Grinning Mao’s, pillar box-red dinosaurs and heavily pregnant clay-warriors stand about in a bemusing assembly. Built in the 1950’s as a sort of Bauhaus-inspired factory complex, the 798 Beijing Art District is becoming more fashionable than ever. The district has undergone a spectacular shift – transforming itself from a mundane industrial park into a hive of studios and a mecca for China’s modern art scene. Situated north-east of the city centre, 798 is full of galleries, design shops, cafés and hipster-tourists. All year round, this district boasts enough installations and exhibitions to satisfy the endless waves of visitors with works from China’s latest art stars, alongside those of stalwarts such as Ai Weiwei. The line between culture and commerce is increasingly blurred.
The first views are of a row of brick walls. Only here and there is the monotony marred by an occasional slogan or painted image. Huge steel constructions run along above the walls. Beyond them are massive metal gates, tarnished by decades of rust and overgrown train tracks, upon which goods carriages no longer travel, unreadable signs which have long since outgrown their purpose and chimneys, which no longer smoke.
798 Beijing Art District: a synonym for culture and art
The 798 Art District lies in a part of the city called Dashanzi which, during the time of Mao Zedong, functioned as an armaments factory for the Chinese government. This was the product of a military collaboration between the People’s Republic of China and the former Soviet Union, and its official name was Factory 718, in keeping with the Chinese government’s tradition of naming all military installations with a number beginning with ‘7’. The symbolism of this may well trace its origins to the fact that the pronunciation of the Chinese word for seven is close to that of the word for ‘emergence’, or even, of ‘life’s essence’.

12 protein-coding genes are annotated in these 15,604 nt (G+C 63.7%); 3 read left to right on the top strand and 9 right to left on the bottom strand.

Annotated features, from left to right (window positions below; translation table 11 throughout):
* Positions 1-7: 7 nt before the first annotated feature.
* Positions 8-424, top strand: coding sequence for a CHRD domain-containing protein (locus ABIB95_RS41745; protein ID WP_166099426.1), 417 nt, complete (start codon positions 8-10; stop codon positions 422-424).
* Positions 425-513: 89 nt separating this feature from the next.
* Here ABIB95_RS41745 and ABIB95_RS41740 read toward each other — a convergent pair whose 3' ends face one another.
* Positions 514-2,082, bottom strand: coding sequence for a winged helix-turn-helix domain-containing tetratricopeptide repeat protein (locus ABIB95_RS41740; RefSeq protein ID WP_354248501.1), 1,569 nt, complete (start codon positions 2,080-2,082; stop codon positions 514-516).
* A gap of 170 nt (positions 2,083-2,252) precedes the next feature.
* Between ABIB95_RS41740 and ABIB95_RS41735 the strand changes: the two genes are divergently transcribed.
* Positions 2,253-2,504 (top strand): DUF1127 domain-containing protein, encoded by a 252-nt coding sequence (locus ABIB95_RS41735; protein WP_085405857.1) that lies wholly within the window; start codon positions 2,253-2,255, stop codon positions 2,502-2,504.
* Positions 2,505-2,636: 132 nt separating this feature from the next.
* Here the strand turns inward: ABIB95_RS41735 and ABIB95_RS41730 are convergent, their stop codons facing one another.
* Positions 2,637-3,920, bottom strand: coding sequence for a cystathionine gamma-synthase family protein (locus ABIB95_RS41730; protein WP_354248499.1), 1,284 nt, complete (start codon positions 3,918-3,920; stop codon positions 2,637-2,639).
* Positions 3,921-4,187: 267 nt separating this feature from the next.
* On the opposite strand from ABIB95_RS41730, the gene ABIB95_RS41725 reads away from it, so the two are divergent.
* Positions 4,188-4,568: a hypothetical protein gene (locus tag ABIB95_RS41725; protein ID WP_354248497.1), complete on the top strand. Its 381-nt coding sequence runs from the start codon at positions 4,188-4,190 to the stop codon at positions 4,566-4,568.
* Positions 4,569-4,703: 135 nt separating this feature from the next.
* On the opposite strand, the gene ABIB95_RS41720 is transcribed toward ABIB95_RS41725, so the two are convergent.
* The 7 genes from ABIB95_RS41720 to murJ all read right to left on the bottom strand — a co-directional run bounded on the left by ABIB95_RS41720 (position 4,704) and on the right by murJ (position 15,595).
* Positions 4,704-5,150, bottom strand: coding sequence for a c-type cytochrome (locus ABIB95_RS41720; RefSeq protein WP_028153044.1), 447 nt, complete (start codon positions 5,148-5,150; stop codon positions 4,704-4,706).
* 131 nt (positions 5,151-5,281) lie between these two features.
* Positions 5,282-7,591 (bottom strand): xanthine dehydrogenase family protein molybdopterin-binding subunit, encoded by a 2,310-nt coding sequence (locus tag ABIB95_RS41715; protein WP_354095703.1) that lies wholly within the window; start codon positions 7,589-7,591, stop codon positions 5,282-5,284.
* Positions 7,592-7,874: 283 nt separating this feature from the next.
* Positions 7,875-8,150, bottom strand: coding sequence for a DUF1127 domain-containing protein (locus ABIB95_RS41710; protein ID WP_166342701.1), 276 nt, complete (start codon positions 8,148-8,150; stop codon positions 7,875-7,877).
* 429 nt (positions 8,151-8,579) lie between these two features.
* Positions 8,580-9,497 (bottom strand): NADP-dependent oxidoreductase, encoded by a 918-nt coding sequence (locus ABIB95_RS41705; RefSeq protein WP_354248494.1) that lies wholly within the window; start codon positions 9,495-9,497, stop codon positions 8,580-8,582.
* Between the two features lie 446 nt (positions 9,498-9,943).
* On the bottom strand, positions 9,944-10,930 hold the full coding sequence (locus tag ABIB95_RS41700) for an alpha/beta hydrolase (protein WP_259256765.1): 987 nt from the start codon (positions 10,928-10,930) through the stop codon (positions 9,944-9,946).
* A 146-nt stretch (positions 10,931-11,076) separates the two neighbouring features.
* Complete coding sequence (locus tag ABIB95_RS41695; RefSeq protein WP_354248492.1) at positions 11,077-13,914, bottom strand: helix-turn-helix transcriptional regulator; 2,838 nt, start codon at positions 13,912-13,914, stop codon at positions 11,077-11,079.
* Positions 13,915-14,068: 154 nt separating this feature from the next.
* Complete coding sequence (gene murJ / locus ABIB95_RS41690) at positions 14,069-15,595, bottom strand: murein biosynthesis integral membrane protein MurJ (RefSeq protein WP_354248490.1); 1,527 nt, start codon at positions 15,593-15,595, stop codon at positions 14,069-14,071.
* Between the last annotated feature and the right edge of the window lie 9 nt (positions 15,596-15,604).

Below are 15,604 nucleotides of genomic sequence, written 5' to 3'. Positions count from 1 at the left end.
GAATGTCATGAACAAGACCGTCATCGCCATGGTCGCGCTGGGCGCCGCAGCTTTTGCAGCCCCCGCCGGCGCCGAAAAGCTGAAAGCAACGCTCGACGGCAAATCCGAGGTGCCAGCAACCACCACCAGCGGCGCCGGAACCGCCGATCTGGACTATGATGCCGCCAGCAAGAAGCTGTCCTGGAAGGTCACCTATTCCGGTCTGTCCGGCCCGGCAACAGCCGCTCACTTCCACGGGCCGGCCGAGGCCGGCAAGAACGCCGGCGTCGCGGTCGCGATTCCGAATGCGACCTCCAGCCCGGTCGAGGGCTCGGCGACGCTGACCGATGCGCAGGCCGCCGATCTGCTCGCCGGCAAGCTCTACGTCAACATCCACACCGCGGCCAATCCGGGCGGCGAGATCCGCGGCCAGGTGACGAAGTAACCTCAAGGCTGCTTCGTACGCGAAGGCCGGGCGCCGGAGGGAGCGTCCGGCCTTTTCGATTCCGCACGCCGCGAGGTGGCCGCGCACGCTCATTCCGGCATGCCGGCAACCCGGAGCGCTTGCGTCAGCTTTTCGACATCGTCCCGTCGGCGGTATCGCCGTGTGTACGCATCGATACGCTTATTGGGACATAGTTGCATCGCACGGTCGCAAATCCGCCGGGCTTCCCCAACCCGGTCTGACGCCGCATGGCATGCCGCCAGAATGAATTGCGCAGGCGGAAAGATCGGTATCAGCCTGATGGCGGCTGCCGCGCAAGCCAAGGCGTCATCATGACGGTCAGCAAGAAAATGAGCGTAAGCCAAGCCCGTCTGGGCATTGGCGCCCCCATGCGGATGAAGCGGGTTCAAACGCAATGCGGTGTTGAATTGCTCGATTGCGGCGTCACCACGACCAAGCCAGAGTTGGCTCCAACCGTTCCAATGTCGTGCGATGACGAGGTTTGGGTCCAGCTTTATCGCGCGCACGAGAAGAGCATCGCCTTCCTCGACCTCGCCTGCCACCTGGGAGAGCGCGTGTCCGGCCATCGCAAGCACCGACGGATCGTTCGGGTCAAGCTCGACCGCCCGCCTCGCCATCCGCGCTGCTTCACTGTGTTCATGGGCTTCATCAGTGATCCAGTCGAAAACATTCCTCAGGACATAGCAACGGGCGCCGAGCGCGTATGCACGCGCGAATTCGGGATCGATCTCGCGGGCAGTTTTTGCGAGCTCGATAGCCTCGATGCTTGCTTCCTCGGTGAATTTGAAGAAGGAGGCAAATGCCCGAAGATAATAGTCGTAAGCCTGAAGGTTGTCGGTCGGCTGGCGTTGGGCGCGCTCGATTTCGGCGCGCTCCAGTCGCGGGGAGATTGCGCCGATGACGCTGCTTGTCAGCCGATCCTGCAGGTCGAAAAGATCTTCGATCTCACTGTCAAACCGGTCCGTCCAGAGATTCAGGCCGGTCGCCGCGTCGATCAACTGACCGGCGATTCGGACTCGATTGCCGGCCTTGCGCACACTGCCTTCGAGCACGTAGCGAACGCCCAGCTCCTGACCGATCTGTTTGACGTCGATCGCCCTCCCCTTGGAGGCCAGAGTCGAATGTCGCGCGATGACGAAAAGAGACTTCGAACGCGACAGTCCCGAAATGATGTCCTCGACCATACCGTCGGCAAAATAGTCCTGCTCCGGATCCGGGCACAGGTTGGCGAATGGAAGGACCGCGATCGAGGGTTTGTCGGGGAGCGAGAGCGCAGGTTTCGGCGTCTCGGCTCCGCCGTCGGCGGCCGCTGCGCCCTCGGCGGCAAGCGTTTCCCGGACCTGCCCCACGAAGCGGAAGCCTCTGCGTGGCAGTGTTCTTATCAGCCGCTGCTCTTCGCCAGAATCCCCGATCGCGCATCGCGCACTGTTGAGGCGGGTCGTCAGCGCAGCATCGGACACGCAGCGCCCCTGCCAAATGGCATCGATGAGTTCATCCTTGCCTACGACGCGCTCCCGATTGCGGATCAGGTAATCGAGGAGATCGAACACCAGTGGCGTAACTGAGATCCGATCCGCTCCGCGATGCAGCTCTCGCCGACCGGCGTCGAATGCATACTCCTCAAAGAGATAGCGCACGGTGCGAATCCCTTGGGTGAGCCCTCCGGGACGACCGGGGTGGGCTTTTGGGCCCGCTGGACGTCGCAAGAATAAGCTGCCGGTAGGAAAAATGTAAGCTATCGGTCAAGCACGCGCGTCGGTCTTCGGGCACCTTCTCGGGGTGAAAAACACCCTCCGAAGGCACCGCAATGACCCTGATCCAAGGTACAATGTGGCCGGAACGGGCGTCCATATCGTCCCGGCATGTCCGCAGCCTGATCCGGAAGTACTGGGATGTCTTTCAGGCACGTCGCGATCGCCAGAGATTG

Experts from the former East Germany were also involved in the construction of this gigantic industrial complex. The shared goals of Communism were ambitious, after all. In addition to the electronic factories, the site also included living quarters for 20,000 workers– many of these in the Bauhaus style. On this site, an area so large that it resembled an entire district, people worked and laboured for decades. Then Mao died, and an era ended. A time of reform, China’s ‘opening up’ to the outside had begun. Many large-scale, state-owned operations were shut down during this period as the country moved towards a market economy, and at 798, as elsewhere, many former factories stood suddenly empty.
It was during this time that the contemporary arts scene first became established. Initially as an underground movement, later as a more open collective.
The transformation of Chinese society and associated problems became key themes at a time when hopes for a new sort of freedom were beginning to emerge. From the start, Beijing was at the epicentre of a cultural movement that was largely devoted to the exploration of these themes. And from the mid-1990’s, Dashanzi became the beating heart of a fast-growing alternative art scene, the 798 Beijing Art District. Landlords sought tenants but found artists. For this new crowd, the abandoned old factories with their saw tooth-shaped roofs were in fact ideal. They loved the slightly remote location, far from the centre of the city centre, and welcomed the cheap rents and spacious, light-filled rooms. In no time at all, a bohemian assortment of studios, cafes and galleries began to spring up, like as many mushrooms in the autumn. Out of the old, abandoned industrial site, a thriving artistic scene took shape. Not chic, but Industrial Chic. As raw and as real as the artists wanted it to be. They also endeavoured to preserve the antiquated infrastructure around them. Thanks to the initiative of some around Huang Rui, the old numbers which had once served as street names were preserved and the red painted slogans on the walls, dating from the time of the Cultural Revolution, were duly protected.